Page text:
Biographical Sketch: Scott Esplin is a professor of Church History and Doctrine at Brigham Young University. He is an author of numerous articles on Latter-day Saint historic sites and a forthcoming book on the impact of Nauvoo’s restoration on faith relations in the city. He is a member of the board of John Whitmer Historical Association.
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Session 214 (9:30 a.m., Friday, September 21)
Title: Community of Christ Sings: Global Songs…New Challenges by Pam Robison
Abstract: Singing and hymnody have always been important to churches rising out of the Restoration tradition. Hymn singing provided a way of joining in community, and the hymnals have often become an additional book of scripture and provided significant theological statements.
Community of Christ Sings (2013) broke new ground for the denomination with the decision that this hymnal would include songs from both Western and non-Western cultures and languages, reflecting the diversity of membership. Including music from non-Western musical cultures created significant challenges for those involved in the hymnal creation.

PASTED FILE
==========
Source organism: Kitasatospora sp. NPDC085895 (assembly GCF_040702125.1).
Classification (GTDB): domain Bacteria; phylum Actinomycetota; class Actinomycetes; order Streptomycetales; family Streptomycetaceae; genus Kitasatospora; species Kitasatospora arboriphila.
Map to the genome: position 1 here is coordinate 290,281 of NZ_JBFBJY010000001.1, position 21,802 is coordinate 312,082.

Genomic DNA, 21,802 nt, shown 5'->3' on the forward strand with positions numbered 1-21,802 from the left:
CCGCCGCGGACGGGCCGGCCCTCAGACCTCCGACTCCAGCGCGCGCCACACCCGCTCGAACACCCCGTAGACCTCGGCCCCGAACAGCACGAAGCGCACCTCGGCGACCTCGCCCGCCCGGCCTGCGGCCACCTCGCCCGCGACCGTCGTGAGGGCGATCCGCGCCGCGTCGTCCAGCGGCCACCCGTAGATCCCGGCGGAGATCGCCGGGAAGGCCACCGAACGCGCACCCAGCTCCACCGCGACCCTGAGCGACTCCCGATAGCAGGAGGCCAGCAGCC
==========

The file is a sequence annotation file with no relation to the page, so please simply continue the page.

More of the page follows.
Biographical Sketch: Pam Robison is a lifelong member of Community of Christ who has also been involved as a church musician for over 60 years. She worked at the church’s international headquarters during the time Community of Christ Sings was being developed, with the responsibility of transcribing the recordings of songs from the various cultures of the church.
She has an AA degree from Graceland University, a BS in Education (English) and an MA (music composition) from CMSU (now the University of Central Missouri), as well as the Master of Arts in Religion from Graceland University.